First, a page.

The fall of the Knights Templar

Sometime around 1340 Ludolph of Sudheim, a German priest travelling around the Holy Land, encountered two elderly men, one from Burgundy, the other from Toulouse, in the mountains by the Dead Sea. They told him they were Knights Templar, taken prisoner by the Mamluks after the fall of Acre in May 1291 – the last,... Continue Reading →

Evensong by Richard Morris

If you stand outside the former Augustinian priory of St Bartholomew the Great in the City of London before evensong, twice a month, you can hear the sound of late medieval London. It is the only active church in the country to have a ring of five bells cast before the Reformation – in this... Continue Reading →

News: Not Just The Tudors

A few weeks ago I had the great pleasure and privilege of talking about the Dissolution of the Monasteries to Suzannah Lipscomb for her fantastic new podcast series #NotJustTheTudors. Do have a listen! The link is here.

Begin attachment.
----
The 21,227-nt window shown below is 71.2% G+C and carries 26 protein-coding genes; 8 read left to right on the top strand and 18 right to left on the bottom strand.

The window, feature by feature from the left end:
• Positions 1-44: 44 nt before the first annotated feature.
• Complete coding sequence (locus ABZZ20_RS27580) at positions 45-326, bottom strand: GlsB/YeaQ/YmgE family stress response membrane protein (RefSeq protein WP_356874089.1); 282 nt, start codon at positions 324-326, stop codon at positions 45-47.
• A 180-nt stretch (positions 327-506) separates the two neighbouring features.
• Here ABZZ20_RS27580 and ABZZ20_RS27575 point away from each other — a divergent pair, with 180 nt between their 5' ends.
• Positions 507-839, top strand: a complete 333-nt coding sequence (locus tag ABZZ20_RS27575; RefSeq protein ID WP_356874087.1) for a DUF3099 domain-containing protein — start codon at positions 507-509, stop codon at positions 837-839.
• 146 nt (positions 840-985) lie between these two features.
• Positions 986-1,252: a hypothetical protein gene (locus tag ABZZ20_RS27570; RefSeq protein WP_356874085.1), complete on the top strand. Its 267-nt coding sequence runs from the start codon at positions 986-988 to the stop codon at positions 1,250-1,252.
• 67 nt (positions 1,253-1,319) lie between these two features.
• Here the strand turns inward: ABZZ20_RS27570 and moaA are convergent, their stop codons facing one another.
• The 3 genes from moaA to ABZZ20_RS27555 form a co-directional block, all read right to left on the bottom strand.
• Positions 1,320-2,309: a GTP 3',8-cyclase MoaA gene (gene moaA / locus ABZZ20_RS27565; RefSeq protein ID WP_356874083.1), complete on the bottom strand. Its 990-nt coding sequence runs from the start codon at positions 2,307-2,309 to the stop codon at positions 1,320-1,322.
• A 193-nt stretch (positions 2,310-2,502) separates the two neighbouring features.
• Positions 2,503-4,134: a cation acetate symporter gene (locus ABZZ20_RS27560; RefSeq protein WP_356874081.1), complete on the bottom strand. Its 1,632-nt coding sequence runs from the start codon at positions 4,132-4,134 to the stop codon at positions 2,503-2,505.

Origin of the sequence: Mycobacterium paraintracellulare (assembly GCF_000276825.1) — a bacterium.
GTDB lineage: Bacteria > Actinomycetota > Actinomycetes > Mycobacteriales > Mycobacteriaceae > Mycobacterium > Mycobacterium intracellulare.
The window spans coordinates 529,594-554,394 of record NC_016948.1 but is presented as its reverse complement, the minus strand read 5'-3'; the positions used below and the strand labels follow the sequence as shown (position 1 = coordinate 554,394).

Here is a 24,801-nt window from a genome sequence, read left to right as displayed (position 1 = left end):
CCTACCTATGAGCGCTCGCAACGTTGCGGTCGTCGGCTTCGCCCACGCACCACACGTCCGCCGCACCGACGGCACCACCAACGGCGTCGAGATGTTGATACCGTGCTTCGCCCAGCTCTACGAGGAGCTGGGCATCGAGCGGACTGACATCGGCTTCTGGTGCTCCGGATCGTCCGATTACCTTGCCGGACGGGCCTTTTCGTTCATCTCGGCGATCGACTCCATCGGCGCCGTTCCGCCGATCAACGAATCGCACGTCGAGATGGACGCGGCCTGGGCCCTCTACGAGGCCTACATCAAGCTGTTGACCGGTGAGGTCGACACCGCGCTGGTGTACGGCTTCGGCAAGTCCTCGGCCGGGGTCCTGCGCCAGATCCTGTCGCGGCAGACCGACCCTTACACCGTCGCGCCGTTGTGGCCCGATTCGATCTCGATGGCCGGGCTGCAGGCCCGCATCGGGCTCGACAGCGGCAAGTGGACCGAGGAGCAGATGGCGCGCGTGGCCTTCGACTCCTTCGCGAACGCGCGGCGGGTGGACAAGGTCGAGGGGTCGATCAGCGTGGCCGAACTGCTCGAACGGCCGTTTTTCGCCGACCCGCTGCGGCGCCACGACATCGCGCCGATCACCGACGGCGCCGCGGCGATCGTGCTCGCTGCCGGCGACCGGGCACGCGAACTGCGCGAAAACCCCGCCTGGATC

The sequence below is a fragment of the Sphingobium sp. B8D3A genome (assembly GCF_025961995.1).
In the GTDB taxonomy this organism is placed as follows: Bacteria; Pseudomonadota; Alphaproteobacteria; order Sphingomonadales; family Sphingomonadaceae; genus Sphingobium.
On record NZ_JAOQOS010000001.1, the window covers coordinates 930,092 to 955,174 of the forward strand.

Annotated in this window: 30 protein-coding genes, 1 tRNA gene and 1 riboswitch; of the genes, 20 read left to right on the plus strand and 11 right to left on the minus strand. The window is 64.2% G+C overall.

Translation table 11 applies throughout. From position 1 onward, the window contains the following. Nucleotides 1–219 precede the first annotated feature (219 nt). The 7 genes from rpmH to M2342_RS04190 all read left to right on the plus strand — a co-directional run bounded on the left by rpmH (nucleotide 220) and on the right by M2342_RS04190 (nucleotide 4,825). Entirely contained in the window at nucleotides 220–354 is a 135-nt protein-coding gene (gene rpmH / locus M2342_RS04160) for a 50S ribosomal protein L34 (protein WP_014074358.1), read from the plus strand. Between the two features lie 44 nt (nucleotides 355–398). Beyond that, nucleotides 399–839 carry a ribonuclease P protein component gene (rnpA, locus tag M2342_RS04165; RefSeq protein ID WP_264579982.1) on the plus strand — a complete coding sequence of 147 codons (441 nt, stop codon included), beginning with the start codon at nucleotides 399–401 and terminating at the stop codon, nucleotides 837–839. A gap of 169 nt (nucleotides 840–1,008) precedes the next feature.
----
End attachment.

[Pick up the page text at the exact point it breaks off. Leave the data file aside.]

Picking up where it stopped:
The Light Ages by Seb Falk

There are few easier ways to enrage a medievalist than to refer to the era they study as ‘the Dark Ages’. But those who think of the medieval world – and medieval Catholicism in particular – as the antithesis of reason and progress, might be surprised to learn that the great Benedictine abbey at St... Continue Reading →

Lost in translation

We are all familiar with the opening life of LP Hartley’s 1953 novel The Go-Between: “The past is a foreign country. They do things differently there.” Like all elegantly expressed truths it quickly became a cliché. And, as such, like all clichés, it obscures as much as it reveals. It is difficult not to look... Continue Reading →

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